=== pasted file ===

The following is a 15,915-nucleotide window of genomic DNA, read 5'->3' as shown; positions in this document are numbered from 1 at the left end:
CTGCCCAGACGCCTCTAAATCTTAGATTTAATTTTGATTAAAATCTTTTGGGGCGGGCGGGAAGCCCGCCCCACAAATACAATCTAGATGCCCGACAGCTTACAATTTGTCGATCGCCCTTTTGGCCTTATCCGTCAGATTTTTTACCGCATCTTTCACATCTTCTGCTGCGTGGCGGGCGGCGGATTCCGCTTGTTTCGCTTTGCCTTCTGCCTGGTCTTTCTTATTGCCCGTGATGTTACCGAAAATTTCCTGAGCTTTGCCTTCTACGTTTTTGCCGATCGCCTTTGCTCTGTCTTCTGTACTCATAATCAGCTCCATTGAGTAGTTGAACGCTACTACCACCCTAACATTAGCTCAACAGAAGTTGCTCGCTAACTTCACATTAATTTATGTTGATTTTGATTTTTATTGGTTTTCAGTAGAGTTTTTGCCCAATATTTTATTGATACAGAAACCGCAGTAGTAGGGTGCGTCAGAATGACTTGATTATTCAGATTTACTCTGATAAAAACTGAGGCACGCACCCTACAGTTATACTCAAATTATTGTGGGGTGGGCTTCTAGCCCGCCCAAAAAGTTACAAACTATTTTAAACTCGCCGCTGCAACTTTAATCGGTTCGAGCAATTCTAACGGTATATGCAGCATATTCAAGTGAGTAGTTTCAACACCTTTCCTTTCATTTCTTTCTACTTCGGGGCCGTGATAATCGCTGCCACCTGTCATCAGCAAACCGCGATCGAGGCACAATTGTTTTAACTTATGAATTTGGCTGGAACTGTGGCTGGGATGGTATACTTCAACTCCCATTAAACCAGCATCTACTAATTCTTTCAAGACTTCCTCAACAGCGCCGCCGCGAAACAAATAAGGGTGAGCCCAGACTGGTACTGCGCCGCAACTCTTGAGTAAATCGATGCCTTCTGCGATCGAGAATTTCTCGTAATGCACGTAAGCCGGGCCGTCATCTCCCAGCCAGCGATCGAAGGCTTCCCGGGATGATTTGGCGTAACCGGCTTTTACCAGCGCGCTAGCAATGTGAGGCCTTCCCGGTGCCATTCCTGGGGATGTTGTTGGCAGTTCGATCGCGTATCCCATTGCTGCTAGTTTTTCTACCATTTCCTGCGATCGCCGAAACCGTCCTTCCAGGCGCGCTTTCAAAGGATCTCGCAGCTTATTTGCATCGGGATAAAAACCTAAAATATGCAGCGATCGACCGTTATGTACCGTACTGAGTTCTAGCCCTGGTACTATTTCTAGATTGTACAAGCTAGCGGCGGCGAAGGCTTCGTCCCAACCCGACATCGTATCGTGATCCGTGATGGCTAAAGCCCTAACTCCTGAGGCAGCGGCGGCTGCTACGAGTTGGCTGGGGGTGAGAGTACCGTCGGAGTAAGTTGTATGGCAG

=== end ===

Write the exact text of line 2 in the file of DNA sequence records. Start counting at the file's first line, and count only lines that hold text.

CTGCCCAGACGCCTCTAAATCTTAGATTTAATTTTGATTAAAATCTTTTGGGGCGGGCGGGAAGCCCGCCCCACAAATACAATCTAGATGCCCGACAGCTTACAATTTGTCGATCGCCCTTTTGGCCTTATCCGTCAGATTTTTTACCGCATCTTTCACATCTTCTGCTGCGTGGCGGGCGGCGGATTCCGCTTGTTTCGCTTTGCCTTCTGCCTGGTCTTTCTTATTGCCCGTGATGTTACCGAAAATTTCCTGAGCTTTGCCTTCTACGTTTTTGCCGATCGCCTTTGCTCTGTCTTCTGTACTCATAATCAGCTCCATTGAGTAGTTGAACGCTACTACCACCCTAACATTAGCTCAACAGAAGTTGCTCGCTAACTTCACATTAATTTATGTTGATTTTGATTTTTATTGGTTTTCAGTAGAGTTTTTGCCCAATATTTTATTGATACAGAAACCGCAGTAGTAGGGTGCGTCAGAATGACTTGATTATTCAGATTTACTCTGATAAAAACTGAGGCACGCACCCTACAGTTATACTCAAATTATTGTGGGGTGGGCTTCTAGCCCGCCCAAAAAGTTACAAACTATTTTAAACTCGCCGCTGCAACTTTAATCGGTTCGAGCAATTCTAACGGTATATGCAGCATATTCAAGTGAGTAGTTTCAACACCTTTCCTTTCATTTCTTTCTACTTCGGGGCCGTGATAATCGCTGCCACCTGTCATCAGCAAACCGCGATCGAGGCACAATTGTTTTAACTTATGAATTTGGCTGGAACTGTGGCTGGGATGGTATACTTCAACTCCCATTAAACCAGCATCTACTAATTCTTTCAAGACTTCCTCAACAGCGCCGCCGCGAAACAAATAAGGGTGAGCCCAGACTGGTACTGCGCCGCAACTCTTGAGTAAATCGATGCCTTCTGCGATCGAGAATTTCTCGTAATGCACGTAAGCCGGGCCGTCATCTCCCAGCCAGCGATCGAAGGCTTCCCGGGATGATTTGGCGTAACCGGCTTTTACCAGCGCGCTAGCAATGTGAGGCCTTCCCGGTGCCATTCCTGGGGATGTTGTTGGCAGTTCGATCGCGTATCCCATTGCTGCTAGTTTTTCTACCATTTCCTGCGATCGCCGAAACCGTCCTTCCAGGCGCGCTTTCAAAGGATCTCGCAGCTTATTTGCATCGGGATAAAAACCTAAAATATGCAGCGATCGACCGTTATGTACCGTACTGAGTTCTAGCCCTGGTACTATTTCTAGATTGTACAAGCTAGCGGCGGCGAAGGCTTCGTCCCAACCCGACATCGTATCGTGATCCGTGATGGCTAAAGCCCTAACTCCTGAGGCAGCGGCGGCTGCTACGAGTTGGCTGGGGGTGAGAGTACCGTCGGAGTAAGTTGTATGGCAG